Stephen DeFelice, MD, the chairman and founder of the Foundation for Innovation in Medicine, was the first person to coin the term nutraceutical in 1989. The word was thought of by taking from “nutrition” and “pharmaceutical”.
He defined a nutraceutical as a part of a food, or food, that produces health or medical advantages. If a functional food helps to prevent or treat a disorder or disease, with the exception of anemia, it is referred to as a nutraceutical.
The actual term nutraceutical is used more commonly in marketing and does not have a regulatory meaning. Both pharmaceuticals and nutraceuticals are billion dollar industries that are often confused with each other.
There is a simple way to tell the difference, which is that pharmaceuticals are man-made, or imitations for natural substances that help our body meet the expectations of what is healthy, provide essential ingredients to the body or defend against diseases.
Nutraceuticals can be used as conventional foods or as the single items of a meal or diet. The term nutraceuticals are often used by producers for already available, regular foods, nutrients, spices, nutritional ingredients in food, or supplements for a trendy new diet. Nutraceuticals still are in the process of being evaluated for their full benefits. One of the benefits of nutraceuticals in comparison to pharmaceuticals is that their compounds occur naturally, often avoiding some of the nastier side effects that medicine has while still being able to offer the same or similar benefits that the pills have.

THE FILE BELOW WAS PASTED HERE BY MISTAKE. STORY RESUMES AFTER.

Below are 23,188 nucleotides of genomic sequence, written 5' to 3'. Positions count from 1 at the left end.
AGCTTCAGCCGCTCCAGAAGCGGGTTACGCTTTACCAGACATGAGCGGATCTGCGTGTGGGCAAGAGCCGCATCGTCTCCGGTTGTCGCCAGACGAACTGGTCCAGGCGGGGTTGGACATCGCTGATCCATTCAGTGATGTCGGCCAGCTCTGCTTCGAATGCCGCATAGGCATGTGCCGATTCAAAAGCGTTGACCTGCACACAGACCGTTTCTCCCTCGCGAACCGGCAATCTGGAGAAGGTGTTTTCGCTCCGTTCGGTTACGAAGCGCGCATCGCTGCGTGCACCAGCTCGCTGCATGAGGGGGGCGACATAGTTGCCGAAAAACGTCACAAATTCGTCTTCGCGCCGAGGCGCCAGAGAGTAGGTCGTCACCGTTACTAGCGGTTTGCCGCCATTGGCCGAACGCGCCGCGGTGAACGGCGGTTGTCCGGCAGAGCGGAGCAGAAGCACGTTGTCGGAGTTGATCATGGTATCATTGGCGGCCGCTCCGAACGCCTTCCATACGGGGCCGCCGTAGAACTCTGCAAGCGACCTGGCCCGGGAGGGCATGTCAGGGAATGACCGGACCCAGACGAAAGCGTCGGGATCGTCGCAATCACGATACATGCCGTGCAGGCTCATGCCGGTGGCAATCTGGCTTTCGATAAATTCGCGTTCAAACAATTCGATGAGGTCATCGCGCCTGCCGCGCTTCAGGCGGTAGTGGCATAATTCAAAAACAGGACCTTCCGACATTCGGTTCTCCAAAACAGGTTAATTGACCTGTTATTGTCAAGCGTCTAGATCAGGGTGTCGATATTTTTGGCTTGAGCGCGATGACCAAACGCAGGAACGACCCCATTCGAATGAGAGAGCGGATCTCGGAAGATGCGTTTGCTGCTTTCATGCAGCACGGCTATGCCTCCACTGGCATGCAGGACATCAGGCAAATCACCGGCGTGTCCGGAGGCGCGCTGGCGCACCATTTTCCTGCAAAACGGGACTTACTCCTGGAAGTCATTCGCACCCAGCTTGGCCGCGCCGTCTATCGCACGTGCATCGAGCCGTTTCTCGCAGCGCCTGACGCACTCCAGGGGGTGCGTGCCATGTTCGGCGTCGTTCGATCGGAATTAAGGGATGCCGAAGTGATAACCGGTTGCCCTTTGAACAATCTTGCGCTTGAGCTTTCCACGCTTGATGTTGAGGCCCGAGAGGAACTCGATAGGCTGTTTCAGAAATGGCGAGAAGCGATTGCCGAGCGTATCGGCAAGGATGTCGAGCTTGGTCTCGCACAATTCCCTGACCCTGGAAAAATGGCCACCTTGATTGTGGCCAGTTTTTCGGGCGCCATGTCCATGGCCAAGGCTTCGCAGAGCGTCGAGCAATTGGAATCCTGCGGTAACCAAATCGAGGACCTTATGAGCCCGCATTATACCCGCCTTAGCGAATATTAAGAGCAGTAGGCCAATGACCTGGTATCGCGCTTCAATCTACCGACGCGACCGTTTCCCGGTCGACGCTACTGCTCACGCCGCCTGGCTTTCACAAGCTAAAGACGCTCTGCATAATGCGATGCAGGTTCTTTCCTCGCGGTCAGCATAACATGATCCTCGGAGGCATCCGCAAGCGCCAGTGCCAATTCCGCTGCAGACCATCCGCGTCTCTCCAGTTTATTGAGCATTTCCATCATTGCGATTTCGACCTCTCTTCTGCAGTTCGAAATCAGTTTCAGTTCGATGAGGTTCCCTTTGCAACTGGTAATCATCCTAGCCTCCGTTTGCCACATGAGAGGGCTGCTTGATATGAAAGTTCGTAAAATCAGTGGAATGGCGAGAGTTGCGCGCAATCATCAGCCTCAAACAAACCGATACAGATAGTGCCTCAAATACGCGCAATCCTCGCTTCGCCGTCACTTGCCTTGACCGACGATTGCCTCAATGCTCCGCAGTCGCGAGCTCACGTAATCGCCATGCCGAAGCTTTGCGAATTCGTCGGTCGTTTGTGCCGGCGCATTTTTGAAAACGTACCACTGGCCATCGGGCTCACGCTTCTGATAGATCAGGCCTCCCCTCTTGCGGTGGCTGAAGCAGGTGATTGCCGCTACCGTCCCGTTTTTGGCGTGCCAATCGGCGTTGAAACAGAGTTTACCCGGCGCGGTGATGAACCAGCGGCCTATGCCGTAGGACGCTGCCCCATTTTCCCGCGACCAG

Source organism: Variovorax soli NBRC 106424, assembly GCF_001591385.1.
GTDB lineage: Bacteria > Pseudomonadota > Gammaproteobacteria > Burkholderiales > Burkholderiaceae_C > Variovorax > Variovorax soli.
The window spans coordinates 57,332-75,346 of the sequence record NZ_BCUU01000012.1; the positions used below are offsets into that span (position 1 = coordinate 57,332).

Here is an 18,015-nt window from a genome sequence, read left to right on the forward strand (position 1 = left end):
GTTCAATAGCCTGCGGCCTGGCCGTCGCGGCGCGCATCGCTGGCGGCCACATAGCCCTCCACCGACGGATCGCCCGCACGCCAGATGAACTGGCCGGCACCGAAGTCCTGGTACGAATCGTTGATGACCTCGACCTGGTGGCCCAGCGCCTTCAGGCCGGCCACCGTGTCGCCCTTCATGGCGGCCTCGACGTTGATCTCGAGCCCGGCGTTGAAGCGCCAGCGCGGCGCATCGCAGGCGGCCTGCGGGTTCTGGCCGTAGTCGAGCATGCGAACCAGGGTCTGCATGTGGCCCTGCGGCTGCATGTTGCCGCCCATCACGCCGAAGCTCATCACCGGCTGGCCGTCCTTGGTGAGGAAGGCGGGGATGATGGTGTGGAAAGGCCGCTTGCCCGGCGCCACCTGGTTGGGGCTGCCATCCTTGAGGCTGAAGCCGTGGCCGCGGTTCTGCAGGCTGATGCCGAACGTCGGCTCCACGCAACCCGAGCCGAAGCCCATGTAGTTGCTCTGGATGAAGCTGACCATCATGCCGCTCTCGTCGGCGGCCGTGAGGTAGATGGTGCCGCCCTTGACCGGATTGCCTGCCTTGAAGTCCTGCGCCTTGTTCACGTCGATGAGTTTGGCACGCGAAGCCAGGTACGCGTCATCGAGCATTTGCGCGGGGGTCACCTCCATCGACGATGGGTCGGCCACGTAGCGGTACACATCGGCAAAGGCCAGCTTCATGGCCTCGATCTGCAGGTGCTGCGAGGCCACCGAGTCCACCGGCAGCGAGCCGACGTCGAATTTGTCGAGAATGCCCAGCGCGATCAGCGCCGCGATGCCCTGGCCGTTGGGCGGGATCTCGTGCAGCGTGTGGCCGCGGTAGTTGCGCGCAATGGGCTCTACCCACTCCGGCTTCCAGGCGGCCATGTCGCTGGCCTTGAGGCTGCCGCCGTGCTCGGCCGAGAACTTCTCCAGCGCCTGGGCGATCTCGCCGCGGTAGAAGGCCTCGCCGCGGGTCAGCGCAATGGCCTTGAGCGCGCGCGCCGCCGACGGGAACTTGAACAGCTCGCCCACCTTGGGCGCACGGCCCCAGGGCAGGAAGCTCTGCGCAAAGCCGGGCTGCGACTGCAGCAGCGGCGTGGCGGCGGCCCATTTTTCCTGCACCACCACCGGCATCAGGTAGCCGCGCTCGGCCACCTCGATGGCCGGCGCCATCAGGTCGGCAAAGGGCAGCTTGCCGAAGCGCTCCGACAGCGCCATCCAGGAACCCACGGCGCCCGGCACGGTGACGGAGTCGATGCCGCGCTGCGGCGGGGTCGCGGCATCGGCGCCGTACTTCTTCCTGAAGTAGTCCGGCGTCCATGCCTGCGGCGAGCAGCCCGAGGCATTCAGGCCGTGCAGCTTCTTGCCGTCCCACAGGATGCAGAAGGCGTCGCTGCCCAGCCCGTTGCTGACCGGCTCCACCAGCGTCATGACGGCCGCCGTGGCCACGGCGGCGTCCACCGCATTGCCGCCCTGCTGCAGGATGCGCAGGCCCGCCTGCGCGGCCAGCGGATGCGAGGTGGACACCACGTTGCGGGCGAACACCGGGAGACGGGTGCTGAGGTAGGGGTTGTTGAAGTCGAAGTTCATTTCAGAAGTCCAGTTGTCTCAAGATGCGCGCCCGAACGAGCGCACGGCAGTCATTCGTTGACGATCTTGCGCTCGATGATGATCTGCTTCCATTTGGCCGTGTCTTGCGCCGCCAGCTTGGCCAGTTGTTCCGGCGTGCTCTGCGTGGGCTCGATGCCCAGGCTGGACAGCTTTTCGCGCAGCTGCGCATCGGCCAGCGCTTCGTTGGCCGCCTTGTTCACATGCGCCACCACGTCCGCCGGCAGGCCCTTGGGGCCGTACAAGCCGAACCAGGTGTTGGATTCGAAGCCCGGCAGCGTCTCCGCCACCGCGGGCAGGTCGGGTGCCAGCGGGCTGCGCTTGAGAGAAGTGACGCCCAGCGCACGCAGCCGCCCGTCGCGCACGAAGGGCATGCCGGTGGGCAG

Remember though, that nutraceuticals are not FDA regulated and because of that they do not have the same processes that pharmaceuticals must go through that can ensure their safety. They do not have the medical research or clinical trials to back them so they are much more limited to what they are able to state they can do. Because they are not backed by the FDA they must inform consumers that the FDA has not evaluated their products on their labels.
Some examples of nutraceuticals are:
- Phytonutrients: resveratrol
- Carotenoids: lycopene powders
- Fortified dairy products (e.g., milk) and citrus fruits (e.g., orange juice)
- Dietary enzymes: bromelain extract, papain
- Dietary fiber
- Hydrolyzed proteins
- Herbal products (examples: garlic (allicin), ginger, echinacea, ginseng, licorice, onion, turmeric (curcumin), senna)
Minerals, vitamins and other dietary supplements
Nutraceuticals are a great complement to pharmaceuticals, in particular when pharmaceutical gas contraindications. You could say that pharmaceuticals are made to fight disease, and nutraceuticals are there to add an additional layer to the preventative aspect of medicine.
The biggest difference between these two is the consumer’s opinions on how the two work. Consumers expect that with pharmaceuticals, they expect the drugs will treat/cure the issue or disease, but with nutraceuticals, they hope to prevent the disease. Also, the final benefits to nutraceuticals are their affordability, the fact they do not require a prescription, and they are much more easy to access than typical medication.